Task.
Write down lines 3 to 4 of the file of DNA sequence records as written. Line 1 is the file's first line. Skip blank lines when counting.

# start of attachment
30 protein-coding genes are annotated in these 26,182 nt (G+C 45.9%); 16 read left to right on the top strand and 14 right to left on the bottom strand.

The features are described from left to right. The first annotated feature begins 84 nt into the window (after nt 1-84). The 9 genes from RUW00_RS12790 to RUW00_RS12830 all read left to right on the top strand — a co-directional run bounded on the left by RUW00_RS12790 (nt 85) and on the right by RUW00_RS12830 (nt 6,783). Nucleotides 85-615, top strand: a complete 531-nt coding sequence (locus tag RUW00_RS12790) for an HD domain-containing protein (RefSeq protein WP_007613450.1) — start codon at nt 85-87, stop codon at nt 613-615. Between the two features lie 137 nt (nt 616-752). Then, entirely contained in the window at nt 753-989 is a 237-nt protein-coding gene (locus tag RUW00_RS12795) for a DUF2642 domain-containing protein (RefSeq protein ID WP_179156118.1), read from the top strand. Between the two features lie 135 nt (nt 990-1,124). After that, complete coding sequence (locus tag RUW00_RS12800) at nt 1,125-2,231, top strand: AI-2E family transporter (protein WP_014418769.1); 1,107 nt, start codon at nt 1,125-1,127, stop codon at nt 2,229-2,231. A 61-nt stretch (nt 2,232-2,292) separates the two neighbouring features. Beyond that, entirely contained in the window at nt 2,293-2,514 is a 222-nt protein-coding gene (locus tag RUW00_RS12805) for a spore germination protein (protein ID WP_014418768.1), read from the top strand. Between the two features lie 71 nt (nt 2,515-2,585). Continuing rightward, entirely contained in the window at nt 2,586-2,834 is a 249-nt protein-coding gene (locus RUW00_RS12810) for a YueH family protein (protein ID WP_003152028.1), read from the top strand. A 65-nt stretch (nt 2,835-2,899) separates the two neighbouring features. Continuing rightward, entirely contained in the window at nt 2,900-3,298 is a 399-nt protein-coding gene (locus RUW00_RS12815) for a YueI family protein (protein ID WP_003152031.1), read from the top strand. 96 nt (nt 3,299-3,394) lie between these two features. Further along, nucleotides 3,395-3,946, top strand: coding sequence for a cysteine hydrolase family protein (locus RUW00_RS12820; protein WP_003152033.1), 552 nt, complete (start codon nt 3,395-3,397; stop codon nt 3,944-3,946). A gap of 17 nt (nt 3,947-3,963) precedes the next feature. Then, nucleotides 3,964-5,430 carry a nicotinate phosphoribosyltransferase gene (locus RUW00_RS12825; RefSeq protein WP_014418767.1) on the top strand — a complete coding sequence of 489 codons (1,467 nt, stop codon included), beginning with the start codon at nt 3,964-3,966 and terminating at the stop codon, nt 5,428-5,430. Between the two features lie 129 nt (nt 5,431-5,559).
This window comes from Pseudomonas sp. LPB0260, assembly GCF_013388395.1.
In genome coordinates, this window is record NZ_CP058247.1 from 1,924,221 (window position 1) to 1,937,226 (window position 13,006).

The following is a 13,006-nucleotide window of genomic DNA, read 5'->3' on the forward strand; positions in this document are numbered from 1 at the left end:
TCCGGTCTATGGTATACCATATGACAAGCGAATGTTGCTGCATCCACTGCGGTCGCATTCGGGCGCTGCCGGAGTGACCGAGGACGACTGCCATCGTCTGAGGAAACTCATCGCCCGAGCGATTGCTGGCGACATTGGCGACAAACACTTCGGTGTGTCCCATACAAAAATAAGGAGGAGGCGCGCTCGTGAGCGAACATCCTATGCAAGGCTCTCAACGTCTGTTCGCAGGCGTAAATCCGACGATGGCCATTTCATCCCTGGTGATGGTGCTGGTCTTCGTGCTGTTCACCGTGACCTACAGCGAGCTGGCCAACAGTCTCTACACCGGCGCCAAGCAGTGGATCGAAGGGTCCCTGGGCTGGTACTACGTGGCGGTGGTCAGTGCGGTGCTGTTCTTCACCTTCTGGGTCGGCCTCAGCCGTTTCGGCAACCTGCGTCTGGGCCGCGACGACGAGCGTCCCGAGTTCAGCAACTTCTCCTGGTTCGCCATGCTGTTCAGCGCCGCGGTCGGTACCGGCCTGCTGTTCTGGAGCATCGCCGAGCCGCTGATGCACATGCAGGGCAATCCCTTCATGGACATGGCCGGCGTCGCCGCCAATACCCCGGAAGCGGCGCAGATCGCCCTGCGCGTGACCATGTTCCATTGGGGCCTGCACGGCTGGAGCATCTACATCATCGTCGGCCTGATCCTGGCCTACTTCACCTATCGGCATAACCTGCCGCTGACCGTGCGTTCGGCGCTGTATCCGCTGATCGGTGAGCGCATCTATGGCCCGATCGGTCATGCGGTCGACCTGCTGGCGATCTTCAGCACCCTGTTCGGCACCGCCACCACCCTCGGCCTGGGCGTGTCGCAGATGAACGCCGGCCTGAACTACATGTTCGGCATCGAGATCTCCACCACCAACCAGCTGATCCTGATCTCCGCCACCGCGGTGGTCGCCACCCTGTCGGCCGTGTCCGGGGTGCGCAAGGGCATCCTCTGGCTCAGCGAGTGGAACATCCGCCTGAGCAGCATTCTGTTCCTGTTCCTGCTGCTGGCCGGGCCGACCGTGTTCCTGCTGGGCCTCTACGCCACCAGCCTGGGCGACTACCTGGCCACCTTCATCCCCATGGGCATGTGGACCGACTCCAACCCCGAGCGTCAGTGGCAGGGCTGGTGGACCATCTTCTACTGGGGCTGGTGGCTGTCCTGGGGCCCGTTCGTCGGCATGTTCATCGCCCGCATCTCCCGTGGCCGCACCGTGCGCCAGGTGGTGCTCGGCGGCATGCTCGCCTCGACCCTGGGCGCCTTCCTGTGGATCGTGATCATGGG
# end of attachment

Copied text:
This window comes from Pseudomonas sp. LPB0260, assembly GCF_013388395.1.
In genome coordinates, this window is record NZ_CP058247.1 from 1,924,221 (window position 1) to 1,937,226 (window position 13,006).